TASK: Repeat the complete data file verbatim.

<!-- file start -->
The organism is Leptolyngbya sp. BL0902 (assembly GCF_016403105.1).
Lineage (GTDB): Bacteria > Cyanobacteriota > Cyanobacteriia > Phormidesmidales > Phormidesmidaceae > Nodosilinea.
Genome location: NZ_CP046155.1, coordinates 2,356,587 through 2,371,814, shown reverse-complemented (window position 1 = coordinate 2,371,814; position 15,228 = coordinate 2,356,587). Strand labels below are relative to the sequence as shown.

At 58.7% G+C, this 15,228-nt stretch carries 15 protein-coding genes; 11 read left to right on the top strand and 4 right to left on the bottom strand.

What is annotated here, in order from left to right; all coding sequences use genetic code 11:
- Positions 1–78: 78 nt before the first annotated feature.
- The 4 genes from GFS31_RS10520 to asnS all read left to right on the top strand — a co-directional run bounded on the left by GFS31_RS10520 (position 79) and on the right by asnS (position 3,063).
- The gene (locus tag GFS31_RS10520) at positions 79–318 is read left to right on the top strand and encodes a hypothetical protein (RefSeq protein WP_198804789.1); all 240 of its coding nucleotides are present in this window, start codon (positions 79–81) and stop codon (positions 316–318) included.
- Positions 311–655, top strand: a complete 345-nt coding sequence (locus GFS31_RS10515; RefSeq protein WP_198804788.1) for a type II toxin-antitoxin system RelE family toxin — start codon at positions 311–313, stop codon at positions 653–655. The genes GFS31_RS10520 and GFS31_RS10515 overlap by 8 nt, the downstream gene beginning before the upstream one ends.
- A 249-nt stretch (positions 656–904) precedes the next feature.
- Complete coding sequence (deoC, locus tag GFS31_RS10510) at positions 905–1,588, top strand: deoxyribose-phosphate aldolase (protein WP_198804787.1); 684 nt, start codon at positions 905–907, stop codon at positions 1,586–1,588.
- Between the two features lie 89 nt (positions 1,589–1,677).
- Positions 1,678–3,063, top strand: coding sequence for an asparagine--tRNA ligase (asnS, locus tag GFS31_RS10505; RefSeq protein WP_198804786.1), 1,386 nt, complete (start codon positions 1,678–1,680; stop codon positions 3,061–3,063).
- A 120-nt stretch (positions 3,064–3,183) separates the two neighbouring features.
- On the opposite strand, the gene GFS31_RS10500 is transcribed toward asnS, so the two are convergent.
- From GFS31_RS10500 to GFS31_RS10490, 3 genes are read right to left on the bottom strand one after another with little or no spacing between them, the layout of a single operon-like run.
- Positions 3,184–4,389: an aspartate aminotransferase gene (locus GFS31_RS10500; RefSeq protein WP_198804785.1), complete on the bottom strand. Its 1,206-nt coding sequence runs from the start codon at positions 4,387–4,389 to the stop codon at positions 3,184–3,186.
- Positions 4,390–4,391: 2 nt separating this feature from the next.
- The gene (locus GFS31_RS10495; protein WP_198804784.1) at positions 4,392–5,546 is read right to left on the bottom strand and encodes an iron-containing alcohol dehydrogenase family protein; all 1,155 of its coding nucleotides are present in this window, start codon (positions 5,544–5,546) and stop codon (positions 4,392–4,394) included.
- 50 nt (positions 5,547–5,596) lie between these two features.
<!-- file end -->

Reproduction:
The organism is Leptolyngbya sp. BL0902 (assembly GCF_016403105.1).
Lineage (GTDB): Bacteria > Cyanobacteriota > Cyanobacteriia > Phormidesmidales > Phormidesmidaceae > Nodosilinea.
Genome location: NZ_CP046155.1, coordinates 2,356,587 through 2,371,814, shown reverse-complemented (window position 1 = coordinate 2,371,814; position 15,228 = coordinate 2,356,587). Strand labels below are relative to the sequence as shown.

At 58.7% G+C, this 15,228-nt stretch carries 15 protein-coding genes; 11 read left to right on the top strand and 4 right to left on the bottom strand.

What is annotated here, in order from left to right; all coding sequences use genetic code 11:
- Positions 1–78: 78 nt before the first annotated feature.
- The 4 genes from GFS31_RS10520 to asnS all read left to right on the top strand — a co-directional run bounded on the left by GFS31_RS10520 (position 79) and on the right by asnS (position 3,063).
- The gene (locus tag GFS31_RS10520) at positions 79–318 is read left to right on the top strand and encodes a hypothetical protein (RefSeq protein WP_198804789.1); all 240 of its coding nucleotides are present in this window, start codon (positions 79–81) and stop codon (positions 316–318) included.
- Positions 311–655, top strand: a complete 345-nt coding sequence (locus GFS31_RS10515; RefSeq protein WP_198804788.1) for a type II toxin-antitoxin system RelE family toxin — start codon at positions 311–313, stop codon at positions 653–655. The genes GFS31_RS10520 and GFS31_RS10515 overlap by 8 nt, the downstream gene beginning before the upstream one ends.
- A 249-nt stretch (positions 656–904) precedes the next feature.
- Complete coding sequence (deoC, locus tag GFS31_RS10510) at positions 905–1,588, top strand: deoxyribose-phosphate aldolase (protein WP_198804787.1); 684 nt, start codon at positions 905–907, stop codon at positions 1,586–1,588.
- Between the two features lie 89 nt (positions 1,589–1,677).
- Positions 1,678–3,063, top strand: coding sequence for an asparagine--tRNA ligase (asnS, locus tag GFS31_RS10505; RefSeq protein WP_198804786.1), 1,386 nt, complete (start codon positions 1,678–1,680; stop codon positions 3,061–3,063).
- A 120-nt stretch (positions 3,064–3,183) separates the two neighbouring features.
- On the opposite strand, the gene GFS31_RS10500 is transcribed toward asnS, so the two are convergent.
- From GFS31_RS10500 to GFS31_RS10490, 3 genes are read right to left on the bottom strand one after another with little or no spacing between them, the layout of a single operon-like run.
- Positions 3,184–4,389: an aspartate aminotransferase gene (locus GFS31_RS10500; RefSeq protein WP_198804785.1), complete on the bottom strand. Its 1,206-nt coding sequence runs from the start codon at positions 4,387–4,389 to the stop codon at positions 3,184–3,186.
- Positions 4,390–4,391: 2 nt separating this feature from the next.
- The gene (locus GFS31_RS10495; protein WP_198804784.1) at positions 4,392–5,546 is read right to left on the bottom strand and encodes an iron-containing alcohol dehydrogenase family protein; all 1,155 of its coding nucleotides are present in this window, start codon (positions 5,544–5,546) and stop codon (positions 4,392–4,394) included.
- 50 nt (positions 5,547–5,596) lie between these two features.